Digestive Diseases and Sciences

, Volume 48, Issue 5, pp 976–985

Decreased Gastric Bacterial Killing and Up-Regulation of Protective Genes in Small Intestine in Gastrin-Deficient Mouse

Authors

  • Francis J. Sun
    • Laboratory Animal Resources
  • Simran Kaur
    • Department of Anatomy & Cell BiologyUniversity of Kansas Medical Center
  • Donna Ziemer
    • Department of Anatomy & Cell BiologyUniversity of Kansas Medical Center
  • Snigdha Banerjee
    • Department of Anatomy & Cell BiologyUniversity of Kansas Medical Center
  • Linda C. Samuelson
  • Robert C. De Lisle
    • Department of Anatomy & Cell BiologyUniversity of Kansas Medical Center
Article

DOI: 10.1023/A:1023068116934

Cite this article as:
Sun, F.J., Kaur, S., Ziemer, D. et al. Dig Dis Sci (2003) 48: 976. doi:10.1023/A:1023068116934

Abstract

Gastrin regulates gastric acid secretion, believed to be primarily responsible for killing ingested microbes. We examined gastric killing of gavaged E. coli in gastrin-deficient mice, which have decreased gastric acid production. Additionally, the expression of intestinal genes involved in epithelial protection were analyzed: the mucus layer glycoprotein muclin, the polymeric Ig receptor, trefoil factor 3, and small proline-rich protein 2a (sprr2a). Gastric pH was 2.5 pH units greater in gastrin-deficient mice, and E. coli survival was increased greater than 20-fold at 10 min after gavage compared to control. Muclin and sprr2a gene expression were significantly increased (2.0- and 2.6-fold) in the intestine, and antibiotic treatment reversed these effects. In conclusion, reduced gastric acid secretion results in increased survival of ingested microorganisms in gastrin-deficient mice. Bacterial survival is associated with increased expression of muclin and sprr2a in the intestine, indicating that these genes play protective roles in the intestine.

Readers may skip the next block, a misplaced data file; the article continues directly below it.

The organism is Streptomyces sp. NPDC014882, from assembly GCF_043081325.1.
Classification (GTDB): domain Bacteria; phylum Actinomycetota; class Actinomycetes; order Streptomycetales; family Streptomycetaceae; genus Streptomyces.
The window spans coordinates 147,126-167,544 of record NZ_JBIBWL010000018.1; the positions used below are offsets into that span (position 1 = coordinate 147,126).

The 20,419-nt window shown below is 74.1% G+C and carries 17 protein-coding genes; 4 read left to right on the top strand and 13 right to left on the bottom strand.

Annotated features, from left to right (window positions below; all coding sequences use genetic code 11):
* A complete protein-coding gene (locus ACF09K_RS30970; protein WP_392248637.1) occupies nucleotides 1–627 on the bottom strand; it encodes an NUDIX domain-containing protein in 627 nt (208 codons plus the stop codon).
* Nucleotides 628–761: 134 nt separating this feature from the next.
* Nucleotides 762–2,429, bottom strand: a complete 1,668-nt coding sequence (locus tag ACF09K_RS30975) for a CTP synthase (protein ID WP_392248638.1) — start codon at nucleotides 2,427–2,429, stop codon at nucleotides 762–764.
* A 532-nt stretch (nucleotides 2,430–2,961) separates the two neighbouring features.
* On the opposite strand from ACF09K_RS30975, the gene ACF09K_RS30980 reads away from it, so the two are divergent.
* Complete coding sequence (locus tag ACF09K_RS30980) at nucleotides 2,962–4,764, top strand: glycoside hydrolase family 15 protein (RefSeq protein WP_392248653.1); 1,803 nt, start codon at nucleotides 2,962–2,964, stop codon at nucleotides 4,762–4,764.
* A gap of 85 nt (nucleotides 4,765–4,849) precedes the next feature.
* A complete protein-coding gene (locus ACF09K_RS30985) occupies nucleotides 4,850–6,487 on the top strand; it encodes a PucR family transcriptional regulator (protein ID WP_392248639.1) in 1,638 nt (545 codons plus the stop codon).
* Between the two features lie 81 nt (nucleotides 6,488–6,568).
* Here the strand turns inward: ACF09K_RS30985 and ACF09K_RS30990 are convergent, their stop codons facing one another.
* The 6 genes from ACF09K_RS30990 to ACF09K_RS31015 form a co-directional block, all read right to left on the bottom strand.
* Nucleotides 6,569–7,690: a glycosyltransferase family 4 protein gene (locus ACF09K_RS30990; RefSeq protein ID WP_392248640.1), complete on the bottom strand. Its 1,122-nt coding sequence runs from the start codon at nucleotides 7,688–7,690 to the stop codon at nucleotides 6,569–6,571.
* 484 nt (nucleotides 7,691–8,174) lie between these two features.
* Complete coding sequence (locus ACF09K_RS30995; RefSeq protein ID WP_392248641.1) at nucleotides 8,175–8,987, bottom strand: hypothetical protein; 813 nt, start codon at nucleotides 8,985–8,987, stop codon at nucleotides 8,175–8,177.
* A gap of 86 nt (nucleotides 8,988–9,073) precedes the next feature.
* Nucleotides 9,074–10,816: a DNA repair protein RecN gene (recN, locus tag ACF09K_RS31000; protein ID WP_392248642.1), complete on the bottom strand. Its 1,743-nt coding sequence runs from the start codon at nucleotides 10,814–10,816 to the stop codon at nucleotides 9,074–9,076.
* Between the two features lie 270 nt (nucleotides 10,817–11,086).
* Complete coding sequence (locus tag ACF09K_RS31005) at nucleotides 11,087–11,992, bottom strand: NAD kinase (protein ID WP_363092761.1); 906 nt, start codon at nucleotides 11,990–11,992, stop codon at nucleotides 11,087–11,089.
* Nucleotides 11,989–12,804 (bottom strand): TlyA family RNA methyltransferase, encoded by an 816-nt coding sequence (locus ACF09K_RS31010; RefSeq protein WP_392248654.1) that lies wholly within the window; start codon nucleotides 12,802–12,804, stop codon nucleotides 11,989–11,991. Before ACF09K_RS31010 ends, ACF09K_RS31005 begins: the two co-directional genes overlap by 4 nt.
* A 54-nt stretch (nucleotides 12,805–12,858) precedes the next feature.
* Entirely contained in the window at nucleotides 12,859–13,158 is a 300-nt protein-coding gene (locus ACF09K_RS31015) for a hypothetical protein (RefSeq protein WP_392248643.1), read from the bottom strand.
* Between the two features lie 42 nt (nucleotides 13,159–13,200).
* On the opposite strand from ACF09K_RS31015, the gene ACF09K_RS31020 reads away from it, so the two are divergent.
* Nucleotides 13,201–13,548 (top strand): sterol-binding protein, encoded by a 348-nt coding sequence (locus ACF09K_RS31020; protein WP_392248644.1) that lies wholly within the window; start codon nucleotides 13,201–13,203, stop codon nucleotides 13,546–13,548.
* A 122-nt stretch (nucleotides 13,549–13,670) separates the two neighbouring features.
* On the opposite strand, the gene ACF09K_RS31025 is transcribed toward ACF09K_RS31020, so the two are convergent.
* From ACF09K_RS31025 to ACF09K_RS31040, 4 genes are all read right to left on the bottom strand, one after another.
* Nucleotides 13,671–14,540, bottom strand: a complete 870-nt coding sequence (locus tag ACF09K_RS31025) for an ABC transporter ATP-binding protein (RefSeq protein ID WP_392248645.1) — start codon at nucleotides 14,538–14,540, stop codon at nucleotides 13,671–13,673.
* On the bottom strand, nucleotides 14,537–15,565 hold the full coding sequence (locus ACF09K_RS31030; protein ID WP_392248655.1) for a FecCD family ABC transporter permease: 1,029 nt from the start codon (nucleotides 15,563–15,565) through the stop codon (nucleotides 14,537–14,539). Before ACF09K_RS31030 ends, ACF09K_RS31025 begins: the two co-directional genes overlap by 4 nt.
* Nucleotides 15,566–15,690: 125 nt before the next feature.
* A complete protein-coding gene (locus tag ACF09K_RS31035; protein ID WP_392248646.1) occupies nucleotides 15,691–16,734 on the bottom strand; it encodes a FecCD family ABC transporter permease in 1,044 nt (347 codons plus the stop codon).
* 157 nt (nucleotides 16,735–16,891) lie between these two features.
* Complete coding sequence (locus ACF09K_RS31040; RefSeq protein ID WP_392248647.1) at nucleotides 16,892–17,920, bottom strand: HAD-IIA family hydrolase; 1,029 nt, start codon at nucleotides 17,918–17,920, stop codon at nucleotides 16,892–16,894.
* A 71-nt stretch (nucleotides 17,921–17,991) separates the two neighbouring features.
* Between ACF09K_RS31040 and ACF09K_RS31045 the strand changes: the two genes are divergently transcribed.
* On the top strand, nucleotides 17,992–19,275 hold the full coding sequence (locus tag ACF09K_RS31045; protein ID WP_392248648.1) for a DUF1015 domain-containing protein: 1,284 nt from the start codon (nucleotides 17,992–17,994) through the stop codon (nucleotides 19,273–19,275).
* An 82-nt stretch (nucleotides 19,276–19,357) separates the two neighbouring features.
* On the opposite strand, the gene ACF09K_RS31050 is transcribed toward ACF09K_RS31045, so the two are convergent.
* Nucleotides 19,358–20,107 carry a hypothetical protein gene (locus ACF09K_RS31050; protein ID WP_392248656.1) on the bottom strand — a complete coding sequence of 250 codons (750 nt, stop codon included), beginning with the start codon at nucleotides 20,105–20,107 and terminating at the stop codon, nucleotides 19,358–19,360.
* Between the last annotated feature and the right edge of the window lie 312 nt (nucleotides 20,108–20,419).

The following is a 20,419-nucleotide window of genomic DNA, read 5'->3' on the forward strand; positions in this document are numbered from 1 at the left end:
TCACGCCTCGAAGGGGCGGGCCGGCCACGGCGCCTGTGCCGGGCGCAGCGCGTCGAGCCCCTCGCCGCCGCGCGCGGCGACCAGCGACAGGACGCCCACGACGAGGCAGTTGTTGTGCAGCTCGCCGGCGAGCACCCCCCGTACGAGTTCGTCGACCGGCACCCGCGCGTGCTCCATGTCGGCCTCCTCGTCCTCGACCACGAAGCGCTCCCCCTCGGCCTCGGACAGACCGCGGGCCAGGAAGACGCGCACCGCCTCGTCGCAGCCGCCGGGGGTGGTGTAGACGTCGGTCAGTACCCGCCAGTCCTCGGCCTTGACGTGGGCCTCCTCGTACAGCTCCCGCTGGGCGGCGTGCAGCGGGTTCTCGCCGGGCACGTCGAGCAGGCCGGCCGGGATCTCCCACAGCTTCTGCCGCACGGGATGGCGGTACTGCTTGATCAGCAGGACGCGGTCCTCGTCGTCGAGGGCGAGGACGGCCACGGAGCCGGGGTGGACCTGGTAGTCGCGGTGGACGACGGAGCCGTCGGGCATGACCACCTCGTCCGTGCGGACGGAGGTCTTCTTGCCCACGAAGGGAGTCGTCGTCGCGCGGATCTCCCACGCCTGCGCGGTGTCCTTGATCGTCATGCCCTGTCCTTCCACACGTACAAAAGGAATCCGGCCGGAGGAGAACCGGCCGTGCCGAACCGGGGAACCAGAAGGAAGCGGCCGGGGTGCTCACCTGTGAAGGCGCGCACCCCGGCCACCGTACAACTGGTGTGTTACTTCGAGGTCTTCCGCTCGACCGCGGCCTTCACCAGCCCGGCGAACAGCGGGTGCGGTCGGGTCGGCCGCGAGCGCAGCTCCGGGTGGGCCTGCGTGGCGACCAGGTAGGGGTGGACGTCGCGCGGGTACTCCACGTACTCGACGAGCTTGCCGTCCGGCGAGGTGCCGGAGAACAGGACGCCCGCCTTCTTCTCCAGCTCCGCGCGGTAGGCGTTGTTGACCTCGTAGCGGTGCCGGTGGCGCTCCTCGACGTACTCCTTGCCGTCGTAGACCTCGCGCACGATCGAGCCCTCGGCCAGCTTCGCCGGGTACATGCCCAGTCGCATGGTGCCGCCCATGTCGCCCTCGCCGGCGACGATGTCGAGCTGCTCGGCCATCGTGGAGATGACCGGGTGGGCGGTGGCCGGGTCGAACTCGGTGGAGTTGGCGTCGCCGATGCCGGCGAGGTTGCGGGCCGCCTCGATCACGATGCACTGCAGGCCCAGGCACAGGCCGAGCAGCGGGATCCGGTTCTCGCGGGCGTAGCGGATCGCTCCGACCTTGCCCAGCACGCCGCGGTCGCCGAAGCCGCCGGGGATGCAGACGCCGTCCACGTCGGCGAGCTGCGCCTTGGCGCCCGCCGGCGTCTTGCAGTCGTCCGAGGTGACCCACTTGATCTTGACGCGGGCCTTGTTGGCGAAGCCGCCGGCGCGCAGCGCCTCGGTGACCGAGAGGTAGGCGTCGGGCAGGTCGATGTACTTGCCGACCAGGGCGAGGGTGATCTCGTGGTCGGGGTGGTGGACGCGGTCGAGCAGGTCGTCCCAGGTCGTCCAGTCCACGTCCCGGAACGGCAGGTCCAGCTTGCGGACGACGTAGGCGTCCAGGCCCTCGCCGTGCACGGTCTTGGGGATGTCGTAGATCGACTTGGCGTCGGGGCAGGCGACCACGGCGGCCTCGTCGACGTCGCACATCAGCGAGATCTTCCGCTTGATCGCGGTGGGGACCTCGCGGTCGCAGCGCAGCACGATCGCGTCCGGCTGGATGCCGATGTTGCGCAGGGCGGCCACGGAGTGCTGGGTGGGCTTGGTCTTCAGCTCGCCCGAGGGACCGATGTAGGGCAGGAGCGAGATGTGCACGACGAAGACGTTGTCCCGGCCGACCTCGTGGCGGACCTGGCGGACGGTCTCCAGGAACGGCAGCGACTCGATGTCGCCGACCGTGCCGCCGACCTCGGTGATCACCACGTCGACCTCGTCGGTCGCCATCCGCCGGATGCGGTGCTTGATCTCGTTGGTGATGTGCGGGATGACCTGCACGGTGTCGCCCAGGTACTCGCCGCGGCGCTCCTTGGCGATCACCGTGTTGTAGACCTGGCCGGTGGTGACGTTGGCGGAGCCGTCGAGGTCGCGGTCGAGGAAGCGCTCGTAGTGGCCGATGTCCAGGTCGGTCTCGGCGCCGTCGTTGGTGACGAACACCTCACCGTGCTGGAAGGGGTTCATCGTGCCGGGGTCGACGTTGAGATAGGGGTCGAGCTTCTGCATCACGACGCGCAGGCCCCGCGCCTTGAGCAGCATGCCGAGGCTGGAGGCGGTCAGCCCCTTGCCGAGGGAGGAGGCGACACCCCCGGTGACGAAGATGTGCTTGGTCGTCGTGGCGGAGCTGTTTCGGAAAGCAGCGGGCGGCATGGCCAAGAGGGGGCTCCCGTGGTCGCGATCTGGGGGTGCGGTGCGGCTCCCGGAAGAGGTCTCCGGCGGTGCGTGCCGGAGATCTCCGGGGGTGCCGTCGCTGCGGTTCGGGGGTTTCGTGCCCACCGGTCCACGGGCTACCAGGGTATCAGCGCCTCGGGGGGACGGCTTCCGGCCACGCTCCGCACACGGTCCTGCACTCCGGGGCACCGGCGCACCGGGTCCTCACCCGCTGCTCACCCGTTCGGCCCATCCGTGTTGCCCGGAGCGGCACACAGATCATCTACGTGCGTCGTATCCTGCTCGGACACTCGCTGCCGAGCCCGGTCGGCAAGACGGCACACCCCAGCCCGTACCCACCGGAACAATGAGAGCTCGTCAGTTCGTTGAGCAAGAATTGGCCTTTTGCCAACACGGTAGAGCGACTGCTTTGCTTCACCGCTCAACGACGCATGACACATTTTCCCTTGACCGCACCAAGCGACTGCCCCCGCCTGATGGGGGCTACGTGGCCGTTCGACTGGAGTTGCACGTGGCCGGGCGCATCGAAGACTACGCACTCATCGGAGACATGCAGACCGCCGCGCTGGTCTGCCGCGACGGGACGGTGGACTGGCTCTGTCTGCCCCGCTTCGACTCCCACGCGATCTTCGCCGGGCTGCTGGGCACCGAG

gastrinintestinemuclinpolymeric Ig receptorsmall proline-rich protein 2atrefoil factor3

Copyright information

© Plenum Publishing Corporation 2003